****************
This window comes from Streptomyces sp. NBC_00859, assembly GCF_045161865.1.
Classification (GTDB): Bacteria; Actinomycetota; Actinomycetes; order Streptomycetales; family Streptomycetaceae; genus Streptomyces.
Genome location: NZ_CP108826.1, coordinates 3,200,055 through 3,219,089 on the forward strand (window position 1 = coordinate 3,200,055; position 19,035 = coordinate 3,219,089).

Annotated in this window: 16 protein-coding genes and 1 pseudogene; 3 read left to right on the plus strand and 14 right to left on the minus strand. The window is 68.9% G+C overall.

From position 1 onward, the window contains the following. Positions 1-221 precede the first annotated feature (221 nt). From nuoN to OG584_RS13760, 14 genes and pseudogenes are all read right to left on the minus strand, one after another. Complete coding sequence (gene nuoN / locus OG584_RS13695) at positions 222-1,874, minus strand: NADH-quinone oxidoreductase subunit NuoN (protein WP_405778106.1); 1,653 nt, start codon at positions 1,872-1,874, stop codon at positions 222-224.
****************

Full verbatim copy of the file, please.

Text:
This window comes from Streptomyces sp. NBC_00859, assembly GCF_045161865.1.
Classification (GTDB): Bacteria; Actinomycetota; Actinomycetes; order Streptomycetales; family Streptomycetaceae; genus Streptomyces.
Genome location: NZ_CP108826.1, coordinates 3,200,055 through 3,219,089 on the forward strand (window position 1 = coordinate 3,200,055; position 19,035 = coordinate 3,219,089).

Annotated in this window: 16 protein-coding genes and 1 pseudogene; 3 read left to right on the plus strand and 14 right to left on the minus strand. The window is 68.9% G+C overall.

From position 1 onward, the window contains the following. Positions 1-221 precede the first annotated feature (221 nt). From nuoN to OG584_RS13760, 14 genes and pseudogenes are all read right to left on the minus strand, one after another. Complete coding sequence (gene nuoN / locus OG584_RS13695) at positions 222-1,874, minus strand: NADH-quinone oxidoreductase subunit NuoN (protein WP_405778106.1); 1,653 nt, start codon at positions 1,872-1,874, stop codon at positions 222-224.